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Tips for your own garden getaway

Author and healthy food advocate Michael Pollan once said, “A garden will move us to the extent it engages the imagination as well as the senses.” It’s true; a garden will awaken your senses and can often become a very healthy addiction! There are many reasons for planting a garden, no matter how large or small.

The first thing you should think about is location. It’s very important to the grow-ability of your garden. You could take over a whole field and plant up a storm. Or, realistically as a beginner... start small. A garden just big enough for success! You can always grow the next year...no pun intended, of course.

Walk around your yard/land no matter how large or small and feel the earth. Once you’ve decided on a good spot, look to see how much sunlight the spot you chose will get. The amount of sunlight is very important... at least 8 hours per day.

Also, it’s good to think about access to water. You probably don’t want to be hauling heavy watering cans too far a distance.

To start, you may want to think of a couple of raised beds — say two at a size of 4 feet by 6 feet. It’s quite amazing how much food you can take from two beds of this size. We use rough hemlock for the beds. Since we practice organic methods, this wood is very good. We buy the hemlock from New England Forest Products in Greenfield. They sell true 2 inch x 12 inch boards and will often cut them to the length you’d like. After you’ve assembled your wood to the desired size (use 4 inch screws, not nails), gather heavy cardboard without any ink or color and line the bottom of the beds with it. This encourages worms to make their home in your garden. Earthworms create 100 times their own weight in castings per year. An average population of earthworms can make 250 miles of tunnels per acre per month. They are definitely beneficial little workers!

Then, add your soil so it fills the beds; Soil is the most important aspect of the garden. Building and maintaining a healthy soil is the first priority. Both texture and structure have an impact on soil chemistry. Usually a combo of compost and potting soil — plants need a grow-ability factor. We use Ideal Compost in Peterborough for most of our soil needs. A good principal is; feed the soil and the soil will feed your plants. And, after a while you will begin to have a solid relationship with your garden. You’ll begin to be aware of what will be successful and what may not work.

Feeding your soil with organic matter, from compost to grass clippings, is a key to successful organic gardening... along with the living organisms in the soil. Good soil is much more than just dirt.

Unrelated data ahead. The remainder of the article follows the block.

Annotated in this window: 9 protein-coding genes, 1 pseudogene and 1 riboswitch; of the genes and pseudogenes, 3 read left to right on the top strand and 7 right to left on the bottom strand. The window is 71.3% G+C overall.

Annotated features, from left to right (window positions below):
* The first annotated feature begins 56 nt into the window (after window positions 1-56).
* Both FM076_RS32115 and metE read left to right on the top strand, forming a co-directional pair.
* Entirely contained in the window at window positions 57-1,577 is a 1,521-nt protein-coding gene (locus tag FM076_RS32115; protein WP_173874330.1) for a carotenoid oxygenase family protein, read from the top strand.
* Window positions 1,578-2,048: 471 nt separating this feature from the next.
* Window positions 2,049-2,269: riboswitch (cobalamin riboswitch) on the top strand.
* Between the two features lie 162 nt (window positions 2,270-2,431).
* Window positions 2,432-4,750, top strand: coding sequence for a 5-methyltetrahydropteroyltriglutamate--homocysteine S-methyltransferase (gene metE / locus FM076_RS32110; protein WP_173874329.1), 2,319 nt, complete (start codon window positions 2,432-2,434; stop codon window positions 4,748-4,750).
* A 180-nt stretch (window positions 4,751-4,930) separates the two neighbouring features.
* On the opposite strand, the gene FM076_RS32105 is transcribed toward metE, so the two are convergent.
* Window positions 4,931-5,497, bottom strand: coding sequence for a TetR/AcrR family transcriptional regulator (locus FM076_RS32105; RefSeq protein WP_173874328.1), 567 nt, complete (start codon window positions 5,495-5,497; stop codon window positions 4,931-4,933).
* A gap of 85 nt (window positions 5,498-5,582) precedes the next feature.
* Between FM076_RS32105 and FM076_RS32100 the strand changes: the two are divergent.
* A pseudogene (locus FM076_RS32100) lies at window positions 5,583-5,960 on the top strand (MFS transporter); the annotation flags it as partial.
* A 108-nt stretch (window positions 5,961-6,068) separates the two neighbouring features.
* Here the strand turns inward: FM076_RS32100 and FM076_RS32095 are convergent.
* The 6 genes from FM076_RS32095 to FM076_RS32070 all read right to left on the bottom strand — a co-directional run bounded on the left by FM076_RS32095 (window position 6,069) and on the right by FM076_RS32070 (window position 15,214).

Next, you’re ready to plant either seeds or seedlings. Here’s a chart to help you decide.

Direct Seed Seedlings

Arugula Broccoli

Beans Brussels Sprouts

Beets Chard

Carrots Cauliflower

Cucumber Eggplant

Lettuce Leeks

Peas Onions

Radishes Peppers

Spinach Potatoes

Squash Tomatoes

Salad Mix (mesclun)


The care

There are 5 ingredients for a good producing healthy garden.

Soil: good, clean, rich

Sun: a minimum of 8 hours a day. (I know I already mentioned that)

Water: Try to keep your plants well watered. The best time is in the morning hours. Try very hard not to water at mid day...you can burn the leaves and sometimes your veggies.

Air: Never plant too close together; like us, plants need to breathe.

Love: It might seem odd, but plants love to be loved.

East organic methods

Soil Health: cover crops, compost and manure

Organic Plant Health: compost tea, fish emulsion and anti-fungal spray

Combating Pests: copper tape, sluggo and plants that attract beneficial insects ie: allysum, yarrow, thyme, coriander and marigolds as borders — just to name a few.

The tools

I like to do much of my gardening with my hands rather than use tools. There’s something about the whole spiritual aspect of working in the soil with your hands...kinda brings you closer to nature. You can feel the energy of all the living organisms and at the same time transfer your good energy to what you’ve planted. But, if you’re more inclined to want to use some tools, here are just a couple you can’t live without!

A spade or hand spade, a hoe, a shovel, a watering can and a hose. String and identification sticks.

Good gardening books

Rodale’s Organic Gardening

Elliot Colenan’s Four Season Harvest

A few tips

Order your seeds in February or, buy them locally in March-May

Know what you’d like to grow in your garden ahead of time.

Keep good records of your plantings...it’s always fun to see if you can beat the seed package suggested growing time.

Watch the weather; especially for frost.

Share seeds and garden time with your friends.

Think about companion planting... plants that like one another.

And lastly...


If you have any questions, please phone 784-5069 or email admin@cornucopiaproject.org.

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